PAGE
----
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"Some," replied Emma.

Josiah's hand slid to her shoulder as he moved her closer to him. He pressed her head to his chest and then settled back to enjoy the fire with his arm around Emma. She made no effort to move, and tolerated his presence with something akin to indifference.

"At least yer not crying," mused Josiah. "If I tussled you right now, you wouldn't shed a tear, would you?" There was no question in his voice, for he had his answer quietly resting her head against his chest.

"I'll be your wife, Mr. Brown, but I won't be your lover."

"Meaning, you still won't return my kisses?"


"All right, Emma, if that's the way you want it," sighed the man. "Only," he peered down at her, "if you could be a little more friendly when we're not on the buffalo robe, I'd count it a favor. These mountains are big, but this cabin ain't."

"That sounds fair," agreed Emma. She sat up and expectantly looked at Josiah. "Supper should be ready by now. Do you still want to bed me before we eat?"

Taken aback, Josiah studied Emma a moment before answering. "You've done some hardening since I was away," he observed. "You can ask me that without blushing?"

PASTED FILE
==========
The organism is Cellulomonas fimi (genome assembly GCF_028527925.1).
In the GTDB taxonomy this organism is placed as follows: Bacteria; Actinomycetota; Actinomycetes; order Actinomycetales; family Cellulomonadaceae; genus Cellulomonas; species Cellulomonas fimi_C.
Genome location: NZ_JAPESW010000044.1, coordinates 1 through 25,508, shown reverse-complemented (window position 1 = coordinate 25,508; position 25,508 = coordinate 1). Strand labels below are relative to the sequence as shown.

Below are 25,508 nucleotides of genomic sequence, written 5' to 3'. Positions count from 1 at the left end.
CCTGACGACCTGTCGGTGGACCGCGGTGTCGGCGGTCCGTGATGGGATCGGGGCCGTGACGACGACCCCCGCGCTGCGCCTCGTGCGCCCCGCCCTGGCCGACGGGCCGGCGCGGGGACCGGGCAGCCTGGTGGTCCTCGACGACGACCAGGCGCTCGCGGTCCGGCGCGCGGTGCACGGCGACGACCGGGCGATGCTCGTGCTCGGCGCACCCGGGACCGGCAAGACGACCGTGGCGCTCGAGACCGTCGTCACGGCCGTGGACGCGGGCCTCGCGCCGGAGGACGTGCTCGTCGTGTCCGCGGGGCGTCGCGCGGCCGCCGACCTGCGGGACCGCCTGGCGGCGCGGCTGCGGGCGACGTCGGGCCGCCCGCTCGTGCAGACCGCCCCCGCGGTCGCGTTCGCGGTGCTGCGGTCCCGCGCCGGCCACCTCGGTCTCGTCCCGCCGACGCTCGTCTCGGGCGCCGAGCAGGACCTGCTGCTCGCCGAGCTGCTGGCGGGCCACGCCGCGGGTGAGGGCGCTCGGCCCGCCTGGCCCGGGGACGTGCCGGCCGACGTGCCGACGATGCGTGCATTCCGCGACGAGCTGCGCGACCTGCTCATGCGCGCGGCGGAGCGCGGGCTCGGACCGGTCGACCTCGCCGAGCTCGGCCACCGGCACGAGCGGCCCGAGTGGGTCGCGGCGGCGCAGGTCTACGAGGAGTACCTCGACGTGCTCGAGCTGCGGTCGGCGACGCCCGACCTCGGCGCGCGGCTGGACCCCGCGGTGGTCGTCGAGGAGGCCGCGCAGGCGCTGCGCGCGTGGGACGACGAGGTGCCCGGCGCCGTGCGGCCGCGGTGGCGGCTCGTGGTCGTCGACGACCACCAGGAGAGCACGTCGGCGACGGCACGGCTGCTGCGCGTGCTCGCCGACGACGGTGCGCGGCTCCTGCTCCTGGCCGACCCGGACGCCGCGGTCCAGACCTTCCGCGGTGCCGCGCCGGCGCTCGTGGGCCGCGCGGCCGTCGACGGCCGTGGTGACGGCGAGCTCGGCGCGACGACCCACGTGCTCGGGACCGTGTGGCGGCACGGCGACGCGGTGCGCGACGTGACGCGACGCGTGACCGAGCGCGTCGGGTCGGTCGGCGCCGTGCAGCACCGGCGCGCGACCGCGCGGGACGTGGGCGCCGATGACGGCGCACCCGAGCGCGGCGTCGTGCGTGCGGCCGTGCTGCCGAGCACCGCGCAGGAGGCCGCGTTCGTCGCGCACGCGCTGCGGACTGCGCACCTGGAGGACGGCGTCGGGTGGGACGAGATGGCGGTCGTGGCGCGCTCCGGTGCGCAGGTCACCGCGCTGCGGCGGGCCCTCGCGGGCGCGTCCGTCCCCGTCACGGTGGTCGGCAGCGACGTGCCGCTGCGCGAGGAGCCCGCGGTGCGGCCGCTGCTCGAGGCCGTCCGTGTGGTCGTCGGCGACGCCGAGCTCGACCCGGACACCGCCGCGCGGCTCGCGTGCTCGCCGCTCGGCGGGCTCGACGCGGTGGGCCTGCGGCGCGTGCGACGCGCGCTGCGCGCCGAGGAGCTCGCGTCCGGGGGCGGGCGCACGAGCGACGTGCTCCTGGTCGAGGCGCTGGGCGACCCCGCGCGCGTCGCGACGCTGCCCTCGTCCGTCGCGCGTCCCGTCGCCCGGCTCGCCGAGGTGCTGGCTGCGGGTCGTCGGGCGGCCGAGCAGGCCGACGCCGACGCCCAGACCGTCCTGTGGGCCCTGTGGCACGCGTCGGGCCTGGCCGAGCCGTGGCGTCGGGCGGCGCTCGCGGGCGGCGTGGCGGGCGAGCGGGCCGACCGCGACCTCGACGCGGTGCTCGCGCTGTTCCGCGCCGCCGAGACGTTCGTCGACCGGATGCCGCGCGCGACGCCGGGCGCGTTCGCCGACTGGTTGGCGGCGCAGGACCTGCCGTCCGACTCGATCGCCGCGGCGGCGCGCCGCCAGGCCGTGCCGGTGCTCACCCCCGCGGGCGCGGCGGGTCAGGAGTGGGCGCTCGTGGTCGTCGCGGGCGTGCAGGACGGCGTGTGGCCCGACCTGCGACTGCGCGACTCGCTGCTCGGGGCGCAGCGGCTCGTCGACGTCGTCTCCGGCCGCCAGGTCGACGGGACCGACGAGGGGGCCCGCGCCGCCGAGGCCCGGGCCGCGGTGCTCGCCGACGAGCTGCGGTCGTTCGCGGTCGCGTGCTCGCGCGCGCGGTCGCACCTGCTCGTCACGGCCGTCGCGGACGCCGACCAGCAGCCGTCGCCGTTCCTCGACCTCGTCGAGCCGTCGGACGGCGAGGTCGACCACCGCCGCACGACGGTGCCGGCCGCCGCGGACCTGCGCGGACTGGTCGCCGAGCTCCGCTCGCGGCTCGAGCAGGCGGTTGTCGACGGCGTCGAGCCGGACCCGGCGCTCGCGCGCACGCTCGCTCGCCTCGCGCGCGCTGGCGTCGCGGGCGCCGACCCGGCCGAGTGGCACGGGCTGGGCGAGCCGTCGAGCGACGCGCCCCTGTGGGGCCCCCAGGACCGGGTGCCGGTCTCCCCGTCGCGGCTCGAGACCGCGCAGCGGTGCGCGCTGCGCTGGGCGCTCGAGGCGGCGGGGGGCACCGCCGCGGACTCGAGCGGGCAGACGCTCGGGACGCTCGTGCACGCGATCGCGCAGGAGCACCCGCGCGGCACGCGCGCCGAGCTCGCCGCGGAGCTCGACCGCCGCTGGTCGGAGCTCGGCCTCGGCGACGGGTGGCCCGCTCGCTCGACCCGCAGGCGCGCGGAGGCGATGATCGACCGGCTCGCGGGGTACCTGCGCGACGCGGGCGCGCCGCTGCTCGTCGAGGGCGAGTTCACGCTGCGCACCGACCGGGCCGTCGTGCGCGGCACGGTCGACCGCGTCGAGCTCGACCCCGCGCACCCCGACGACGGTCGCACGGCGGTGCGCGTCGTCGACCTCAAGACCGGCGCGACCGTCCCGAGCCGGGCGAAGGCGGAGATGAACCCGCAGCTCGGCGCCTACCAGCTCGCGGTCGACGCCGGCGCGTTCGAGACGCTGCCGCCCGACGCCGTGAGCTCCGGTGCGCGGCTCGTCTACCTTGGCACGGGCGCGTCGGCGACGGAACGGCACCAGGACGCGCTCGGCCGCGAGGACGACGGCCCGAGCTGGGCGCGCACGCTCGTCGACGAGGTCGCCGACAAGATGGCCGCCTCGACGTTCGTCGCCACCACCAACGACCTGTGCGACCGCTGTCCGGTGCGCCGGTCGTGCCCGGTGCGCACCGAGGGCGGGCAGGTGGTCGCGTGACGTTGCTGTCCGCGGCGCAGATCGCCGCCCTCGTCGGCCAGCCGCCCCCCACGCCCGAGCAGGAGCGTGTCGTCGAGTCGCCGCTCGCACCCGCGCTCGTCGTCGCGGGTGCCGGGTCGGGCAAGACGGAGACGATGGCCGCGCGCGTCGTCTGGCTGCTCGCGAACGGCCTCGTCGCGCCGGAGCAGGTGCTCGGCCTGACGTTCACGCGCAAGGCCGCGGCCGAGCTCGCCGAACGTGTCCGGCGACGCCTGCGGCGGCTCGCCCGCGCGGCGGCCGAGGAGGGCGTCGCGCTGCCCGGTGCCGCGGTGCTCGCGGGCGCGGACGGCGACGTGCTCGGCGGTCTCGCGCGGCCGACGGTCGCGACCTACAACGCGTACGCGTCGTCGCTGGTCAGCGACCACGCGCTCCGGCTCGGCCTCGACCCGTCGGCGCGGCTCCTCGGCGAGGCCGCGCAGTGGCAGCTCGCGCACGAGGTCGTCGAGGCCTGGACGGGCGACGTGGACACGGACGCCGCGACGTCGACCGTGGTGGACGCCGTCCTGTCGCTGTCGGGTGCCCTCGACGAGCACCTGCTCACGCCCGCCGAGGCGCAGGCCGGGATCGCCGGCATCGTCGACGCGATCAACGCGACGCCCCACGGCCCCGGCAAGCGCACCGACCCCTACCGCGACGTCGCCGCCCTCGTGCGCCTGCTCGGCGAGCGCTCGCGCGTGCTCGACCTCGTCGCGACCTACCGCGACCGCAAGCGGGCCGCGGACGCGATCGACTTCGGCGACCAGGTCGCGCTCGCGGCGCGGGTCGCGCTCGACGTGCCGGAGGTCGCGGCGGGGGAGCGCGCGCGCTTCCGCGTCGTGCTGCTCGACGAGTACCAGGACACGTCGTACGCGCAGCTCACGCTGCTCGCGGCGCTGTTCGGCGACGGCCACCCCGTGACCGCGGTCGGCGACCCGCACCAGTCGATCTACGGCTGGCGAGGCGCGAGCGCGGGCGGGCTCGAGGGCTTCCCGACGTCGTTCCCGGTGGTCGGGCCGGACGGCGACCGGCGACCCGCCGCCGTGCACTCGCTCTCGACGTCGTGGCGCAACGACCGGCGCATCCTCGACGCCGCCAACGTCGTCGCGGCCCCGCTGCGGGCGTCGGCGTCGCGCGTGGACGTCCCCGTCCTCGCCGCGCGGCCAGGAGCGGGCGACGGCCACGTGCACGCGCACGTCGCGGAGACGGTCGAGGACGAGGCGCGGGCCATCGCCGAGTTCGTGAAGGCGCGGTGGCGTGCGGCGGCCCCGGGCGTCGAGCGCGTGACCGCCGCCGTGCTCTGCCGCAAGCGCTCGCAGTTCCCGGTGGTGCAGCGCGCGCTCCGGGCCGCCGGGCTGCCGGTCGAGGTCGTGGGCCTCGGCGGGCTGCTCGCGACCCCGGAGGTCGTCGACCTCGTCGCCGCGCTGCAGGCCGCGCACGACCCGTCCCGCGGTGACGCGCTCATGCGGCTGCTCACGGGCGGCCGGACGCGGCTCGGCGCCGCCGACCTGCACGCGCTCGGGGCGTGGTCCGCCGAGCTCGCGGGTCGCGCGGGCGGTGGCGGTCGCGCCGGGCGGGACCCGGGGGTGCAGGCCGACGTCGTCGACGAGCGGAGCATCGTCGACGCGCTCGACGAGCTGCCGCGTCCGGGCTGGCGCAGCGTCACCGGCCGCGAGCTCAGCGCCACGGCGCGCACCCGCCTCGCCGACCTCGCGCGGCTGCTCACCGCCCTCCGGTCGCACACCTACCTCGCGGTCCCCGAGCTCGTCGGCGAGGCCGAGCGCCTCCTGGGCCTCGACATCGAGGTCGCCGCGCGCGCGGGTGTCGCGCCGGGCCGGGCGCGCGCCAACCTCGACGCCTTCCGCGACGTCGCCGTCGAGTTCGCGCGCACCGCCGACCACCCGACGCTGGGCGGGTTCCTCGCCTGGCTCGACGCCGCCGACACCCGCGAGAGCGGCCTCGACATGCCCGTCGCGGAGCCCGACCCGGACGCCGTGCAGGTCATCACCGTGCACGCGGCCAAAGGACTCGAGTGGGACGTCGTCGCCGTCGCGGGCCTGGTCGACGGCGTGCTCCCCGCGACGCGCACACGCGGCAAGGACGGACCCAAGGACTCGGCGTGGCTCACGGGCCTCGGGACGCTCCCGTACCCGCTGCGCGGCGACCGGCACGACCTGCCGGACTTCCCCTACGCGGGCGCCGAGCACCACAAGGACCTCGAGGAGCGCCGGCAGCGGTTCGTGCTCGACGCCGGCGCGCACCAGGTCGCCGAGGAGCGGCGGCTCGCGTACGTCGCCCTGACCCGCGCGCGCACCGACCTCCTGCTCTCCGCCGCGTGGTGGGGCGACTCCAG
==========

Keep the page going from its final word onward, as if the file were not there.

"As you said, we've got to be more practical." The resolve in Emma's face was unmistakable, and Josiah understood for the first time just how deep it went.

"I'm too tired for anything but food and sleep," he finally answered her question. "That venison smells mighty good, though. I should've given you that sage sooner."

Emma practiced a smile for her husband. "Pa always said I was a decent cook, though I think he was just being kind for my sake."

Going to the fireplace, Emma took the venison from the kettle hanging from a hook above the flames and then placed the meat on the single tin plate in Josiah's possession. She had used the sage sparingly, wanting to make it last for as many meals as possible.

Carrying the plate to where Josiah was waiting on the floor, Emma sat down and placed the food between them.

"Tomorrow, I'll make you something to eat on," Josiah grinned as they shared the venison on his battered tin plate. "I reckon you'll be wanting a table and chairs too."

"And a bucket to carry water from the creek," Emma brightened. "That way, we can wash before mealtime."

"Washing ain't necessary," he informed her. "A little dirt won't do a body no harm."

"I've been needing to bathe for quite some time," sighed Emma, not even attempting to argue with his reasoning.

"Bathe?" Josiah looked at her in horror. "Why would you want to wet yerself all over?"

Emma sighed patiently. He was obviously too backward to understand why bathing was necessary.
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